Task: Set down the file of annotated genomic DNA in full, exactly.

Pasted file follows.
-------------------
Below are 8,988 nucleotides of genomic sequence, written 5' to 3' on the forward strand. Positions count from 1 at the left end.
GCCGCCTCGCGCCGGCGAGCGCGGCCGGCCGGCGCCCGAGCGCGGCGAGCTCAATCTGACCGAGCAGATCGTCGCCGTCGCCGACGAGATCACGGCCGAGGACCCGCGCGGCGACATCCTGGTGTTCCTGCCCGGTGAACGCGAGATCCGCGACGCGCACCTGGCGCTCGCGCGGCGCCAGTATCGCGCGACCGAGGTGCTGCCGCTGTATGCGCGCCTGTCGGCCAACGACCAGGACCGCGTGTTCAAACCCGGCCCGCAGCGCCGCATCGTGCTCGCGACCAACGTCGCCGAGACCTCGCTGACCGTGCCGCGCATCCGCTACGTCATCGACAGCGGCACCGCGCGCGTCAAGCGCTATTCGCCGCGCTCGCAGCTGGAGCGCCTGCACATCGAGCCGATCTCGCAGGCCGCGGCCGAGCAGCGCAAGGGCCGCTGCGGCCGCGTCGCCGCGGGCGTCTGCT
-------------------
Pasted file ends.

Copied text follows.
Below are 8,988 nucleotides of genomic sequence, written 5' to 3' on the forward strand. Positions count from 1 at the left end.
GCCGCCTCGCGCCGGCGAGCGCGGCCGGCCGGCGCCCGAGCGCGGCGAGCTCAATCTGACCGAGCAGATCGTCGCCGTCGCCGACGAGATCACGGCCGAGGACCCGCGCGGCGACATCCTGGTGTTCCTGCCCGGTGAACGCGAGATCCGCGACGCGCACCTGGCGCTCGCGCGGCGCCAGTATCGCGCGACCGAGGTGCTGCCGCTGTATGCGCGCCTGTCGGCCAACGACCAGGACCGCGTGTTCAAACCCGGCCCGCAGCGCCGCATCGTGCTCGCGACCAACGTCGCCGAGACCTCGCTGACCGTGCCGCGCATCCGCTACGTCATCGACAGCGGCACCGCGCGCGTCAAGCGCTATTCGCCGCGCTCGCAGCTGGAGCGCCTGCACATCGAGCCGATCTCGCAGGCCGCGGCCGAGCAGCGCAAGGGCCGCTGCGGCCGCGTCGCCGCGGGCGTCTGCT